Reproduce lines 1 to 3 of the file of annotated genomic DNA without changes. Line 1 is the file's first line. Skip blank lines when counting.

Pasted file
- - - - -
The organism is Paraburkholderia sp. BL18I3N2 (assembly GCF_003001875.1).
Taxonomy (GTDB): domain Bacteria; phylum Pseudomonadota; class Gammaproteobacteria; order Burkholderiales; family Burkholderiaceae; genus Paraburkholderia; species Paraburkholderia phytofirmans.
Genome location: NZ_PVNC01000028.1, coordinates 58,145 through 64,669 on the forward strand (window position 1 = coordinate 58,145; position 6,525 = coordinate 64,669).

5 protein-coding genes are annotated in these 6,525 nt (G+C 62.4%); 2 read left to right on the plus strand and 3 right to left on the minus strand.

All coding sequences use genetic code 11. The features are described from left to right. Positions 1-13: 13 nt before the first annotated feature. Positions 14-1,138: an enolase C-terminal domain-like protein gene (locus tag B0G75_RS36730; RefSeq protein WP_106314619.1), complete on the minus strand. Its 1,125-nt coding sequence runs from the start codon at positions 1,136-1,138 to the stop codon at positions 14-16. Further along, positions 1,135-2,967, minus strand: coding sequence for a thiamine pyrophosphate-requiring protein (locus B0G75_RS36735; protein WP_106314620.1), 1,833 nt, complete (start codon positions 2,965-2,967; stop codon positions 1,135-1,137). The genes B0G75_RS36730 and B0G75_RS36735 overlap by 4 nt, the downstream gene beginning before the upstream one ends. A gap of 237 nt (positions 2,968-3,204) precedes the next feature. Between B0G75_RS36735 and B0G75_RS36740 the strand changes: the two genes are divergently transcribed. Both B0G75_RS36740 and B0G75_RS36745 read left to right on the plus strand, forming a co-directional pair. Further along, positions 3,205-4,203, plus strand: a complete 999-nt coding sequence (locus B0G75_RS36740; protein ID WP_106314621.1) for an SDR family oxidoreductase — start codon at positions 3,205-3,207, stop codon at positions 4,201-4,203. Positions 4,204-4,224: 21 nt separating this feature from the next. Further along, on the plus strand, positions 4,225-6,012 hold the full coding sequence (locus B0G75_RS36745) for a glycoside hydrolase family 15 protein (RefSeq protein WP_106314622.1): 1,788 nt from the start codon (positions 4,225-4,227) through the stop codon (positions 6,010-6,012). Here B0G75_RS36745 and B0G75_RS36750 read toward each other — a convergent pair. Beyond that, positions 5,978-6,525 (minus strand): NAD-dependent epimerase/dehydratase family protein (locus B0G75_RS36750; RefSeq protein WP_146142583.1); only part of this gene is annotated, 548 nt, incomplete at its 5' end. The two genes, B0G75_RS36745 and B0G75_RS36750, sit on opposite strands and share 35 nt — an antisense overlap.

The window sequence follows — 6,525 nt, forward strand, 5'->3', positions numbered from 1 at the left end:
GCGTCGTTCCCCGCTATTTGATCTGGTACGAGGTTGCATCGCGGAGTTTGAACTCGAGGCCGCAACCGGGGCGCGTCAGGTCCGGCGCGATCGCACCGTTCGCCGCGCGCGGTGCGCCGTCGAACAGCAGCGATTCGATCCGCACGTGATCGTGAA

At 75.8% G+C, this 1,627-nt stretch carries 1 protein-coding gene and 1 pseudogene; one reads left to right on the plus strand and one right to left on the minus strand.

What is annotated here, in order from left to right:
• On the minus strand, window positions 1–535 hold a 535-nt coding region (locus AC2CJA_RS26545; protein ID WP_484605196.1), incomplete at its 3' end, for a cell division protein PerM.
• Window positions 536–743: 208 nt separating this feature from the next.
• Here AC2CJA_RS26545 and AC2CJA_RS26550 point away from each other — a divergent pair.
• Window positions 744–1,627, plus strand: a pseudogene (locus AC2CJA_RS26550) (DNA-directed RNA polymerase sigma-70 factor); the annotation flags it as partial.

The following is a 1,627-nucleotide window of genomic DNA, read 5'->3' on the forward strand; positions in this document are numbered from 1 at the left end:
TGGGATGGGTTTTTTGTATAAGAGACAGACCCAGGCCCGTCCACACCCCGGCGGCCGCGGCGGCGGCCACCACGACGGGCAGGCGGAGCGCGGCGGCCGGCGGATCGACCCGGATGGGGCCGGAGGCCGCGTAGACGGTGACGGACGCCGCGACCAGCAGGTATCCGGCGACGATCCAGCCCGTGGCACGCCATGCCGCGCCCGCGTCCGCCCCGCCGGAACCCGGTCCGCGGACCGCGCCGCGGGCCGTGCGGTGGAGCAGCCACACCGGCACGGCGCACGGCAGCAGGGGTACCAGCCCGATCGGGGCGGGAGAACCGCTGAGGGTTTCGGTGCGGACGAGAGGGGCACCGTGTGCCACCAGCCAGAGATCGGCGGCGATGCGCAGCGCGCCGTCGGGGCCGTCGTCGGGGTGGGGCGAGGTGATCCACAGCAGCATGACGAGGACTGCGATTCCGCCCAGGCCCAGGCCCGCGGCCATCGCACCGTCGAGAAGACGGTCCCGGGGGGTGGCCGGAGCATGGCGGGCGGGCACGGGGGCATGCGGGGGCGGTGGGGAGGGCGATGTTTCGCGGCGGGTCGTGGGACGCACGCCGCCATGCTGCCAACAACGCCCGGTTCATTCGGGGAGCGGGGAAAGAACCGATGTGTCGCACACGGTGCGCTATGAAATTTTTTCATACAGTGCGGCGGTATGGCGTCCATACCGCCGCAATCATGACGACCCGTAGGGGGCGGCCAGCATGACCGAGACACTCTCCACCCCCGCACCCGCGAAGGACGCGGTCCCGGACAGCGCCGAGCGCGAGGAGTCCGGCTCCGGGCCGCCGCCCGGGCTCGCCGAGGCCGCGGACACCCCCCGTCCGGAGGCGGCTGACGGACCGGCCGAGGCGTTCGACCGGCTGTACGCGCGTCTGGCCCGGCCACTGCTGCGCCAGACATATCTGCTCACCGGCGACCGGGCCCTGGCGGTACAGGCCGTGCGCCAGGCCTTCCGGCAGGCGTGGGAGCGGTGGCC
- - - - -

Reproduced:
The organism is Paraburkholderia sp. BL18I3N2 (assembly GCF_003001875.1).
Taxonomy (GTDB): domain Bacteria; phylum Pseudomonadota; class Gammaproteobacteria; order Burkholderiales; family Burkholderiaceae; genus Paraburkholderia; species Paraburkholderia phytofirmans.
Genome location: NZ_PVNC01000028.1, coordinates 58,145 through 64,669 on the forward strand (window position 1 = coordinate 58,145; position 6,525 = coordinate 64,669).